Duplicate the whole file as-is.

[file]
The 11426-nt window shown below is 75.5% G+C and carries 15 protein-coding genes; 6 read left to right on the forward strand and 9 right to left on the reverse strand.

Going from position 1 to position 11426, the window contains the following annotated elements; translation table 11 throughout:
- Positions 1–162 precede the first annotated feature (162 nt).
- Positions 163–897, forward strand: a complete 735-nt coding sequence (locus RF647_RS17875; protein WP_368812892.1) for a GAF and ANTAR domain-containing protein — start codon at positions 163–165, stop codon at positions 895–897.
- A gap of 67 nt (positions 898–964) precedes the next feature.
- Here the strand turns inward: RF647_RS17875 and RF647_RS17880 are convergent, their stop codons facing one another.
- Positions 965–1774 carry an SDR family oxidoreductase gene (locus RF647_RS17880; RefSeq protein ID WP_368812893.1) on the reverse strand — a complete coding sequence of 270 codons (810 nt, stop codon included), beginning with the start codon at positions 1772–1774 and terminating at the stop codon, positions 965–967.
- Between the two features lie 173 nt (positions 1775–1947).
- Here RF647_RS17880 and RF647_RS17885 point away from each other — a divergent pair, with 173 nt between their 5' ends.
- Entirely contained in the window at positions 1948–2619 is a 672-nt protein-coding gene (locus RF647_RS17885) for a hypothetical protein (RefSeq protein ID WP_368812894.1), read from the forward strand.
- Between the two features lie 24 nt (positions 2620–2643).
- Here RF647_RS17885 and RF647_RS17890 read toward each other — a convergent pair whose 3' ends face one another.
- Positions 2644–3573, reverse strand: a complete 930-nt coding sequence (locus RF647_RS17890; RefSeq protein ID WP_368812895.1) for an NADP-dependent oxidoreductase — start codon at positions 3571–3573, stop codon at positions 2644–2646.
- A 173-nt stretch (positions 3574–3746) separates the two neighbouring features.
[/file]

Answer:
The 11426-nt window shown below is 75.5% G+C and carries 15 protein-coding genes; 6 read left to right on the forward strand and 9 right to left on the reverse strand.

Going from position 1 to position 11426, the window contains the following annotated elements; translation table 11 throughout:
- Positions 1–162 precede the first annotated feature (162 nt).
- Positions 163–897, forward strand: a complete 735-nt coding sequence (locus RF647_RS17875; protein WP_368812892.1) for a GAF and ANTAR domain-containing protein — start codon at positions 163–165, stop codon at positions 895–897.
- A gap of 67 nt (positions 898–964) precedes the next feature.
- Here the strand turns inward: RF647_RS17875 and RF647_RS17880 are convergent, their stop codons facing one another.
- Positions 965–1774 carry an SDR family oxidoreductase gene (locus RF647_RS17880; RefSeq protein ID WP_368812893.1) on the reverse strand — a complete coding sequence of 270 codons (810 nt, stop codon included), beginning with the start codon at positions 1772–1774 and terminating at the stop codon, positions 965–967.
- Between the two features lie 173 nt (positions 1775–1947).
- Here RF647_RS17880 and RF647_RS17885 point away from each other — a divergent pair, with 173 nt between their 5' ends.
- Entirely contained in the window at positions 1948–2619 is a 672-nt protein-coding gene (locus RF647_RS17885) for a hypothetical protein (RefSeq protein ID WP_368812894.1), read from the forward strand.
- Between the two features lie 24 nt (positions 2620–2643).
- Here RF647_RS17885 and RF647_RS17890 read toward each other — a convergent pair whose 3' ends face one another.
- Positions 2644–3573, reverse strand: a complete 930-nt coding sequence (locus RF647_RS17890; RefSeq protein ID WP_368812895.1) for an NADP-dependent oxidoreductase — start codon at positions 3571–3573, stop codon at positions 2644–2646.
- A 173-nt stretch (positions 3574–3746) separates the two neighbouring features.